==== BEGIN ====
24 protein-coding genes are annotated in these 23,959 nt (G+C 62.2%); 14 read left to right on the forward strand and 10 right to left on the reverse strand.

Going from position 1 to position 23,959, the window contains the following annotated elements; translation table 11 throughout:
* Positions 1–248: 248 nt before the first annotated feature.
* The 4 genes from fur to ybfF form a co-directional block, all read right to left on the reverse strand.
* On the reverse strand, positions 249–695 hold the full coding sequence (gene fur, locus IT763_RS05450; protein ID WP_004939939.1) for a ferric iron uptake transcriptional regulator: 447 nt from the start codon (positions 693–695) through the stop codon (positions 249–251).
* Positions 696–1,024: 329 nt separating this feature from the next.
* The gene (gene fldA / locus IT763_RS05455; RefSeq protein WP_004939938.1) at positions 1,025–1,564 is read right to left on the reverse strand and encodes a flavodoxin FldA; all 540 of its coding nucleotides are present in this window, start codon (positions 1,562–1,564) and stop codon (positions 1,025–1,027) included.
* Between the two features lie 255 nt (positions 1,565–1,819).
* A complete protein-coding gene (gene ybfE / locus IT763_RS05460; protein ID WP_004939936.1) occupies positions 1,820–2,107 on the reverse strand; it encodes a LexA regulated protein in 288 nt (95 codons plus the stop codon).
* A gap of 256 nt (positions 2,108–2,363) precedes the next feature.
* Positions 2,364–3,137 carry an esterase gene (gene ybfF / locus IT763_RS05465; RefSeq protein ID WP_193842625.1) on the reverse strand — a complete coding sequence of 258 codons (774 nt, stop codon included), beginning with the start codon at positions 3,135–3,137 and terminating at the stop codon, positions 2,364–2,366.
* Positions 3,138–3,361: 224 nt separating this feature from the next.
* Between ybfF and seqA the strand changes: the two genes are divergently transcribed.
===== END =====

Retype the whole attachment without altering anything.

24 protein-coding genes are annotated in these 23,959 nt (G+C 62.2%); 14 read left to right on the forward strand and 10 right to left on the reverse strand.

Going from position 1 to position 23,959, the window contains the following annotated elements; translation table 11 throughout:
* Positions 1–248: 248 nt before the first annotated feature.
* The 4 genes from fur to ybfF form a co-directional block, all read right to left on the reverse strand.
* On the reverse strand, positions 249–695 hold the full coding sequence (gene fur, locus IT763_RS05450; protein ID WP_004939939.1) for a ferric iron uptake transcriptional regulator: 447 nt from the start codon (positions 693–695) through the stop codon (positions 249–251).
* Positions 696–1,024: 329 nt separating this feature from the next.
* The gene (gene fldA / locus IT763_RS05455; RefSeq protein WP_004939938.1) at positions 1,025–1,564 is read right to left on the reverse strand and encodes a flavodoxin FldA; all 540 of its coding nucleotides are present in this window, start codon (positions 1,562–1,564) and stop codon (positions 1,025–1,027) included.
* Between the two features lie 255 nt (positions 1,565–1,819).
* A complete protein-coding gene (gene ybfE / locus IT763_RS05460; protein ID WP_004939936.1) occupies positions 1,820–2,107 on the reverse strand; it encodes a LexA regulated protein in 288 nt (95 codons plus the stop codon).
* A gap of 256 nt (positions 2,108–2,363) precedes the next feature.
* Positions 2,364–3,137 carry an esterase gene (gene ybfF / locus IT763_RS05465; RefSeq protein ID WP_193842625.1) on the reverse strand — a complete coding sequence of 258 codons (774 nt, stop codon included), beginning with the start codon at positions 3,135–3,137 and terminating at the stop codon, positions 2,364–2,366.
* Positions 3,138–3,361: 224 nt separating this feature from the next.
* Between ybfF and seqA the strand changes: the two genes are divergently transcribed.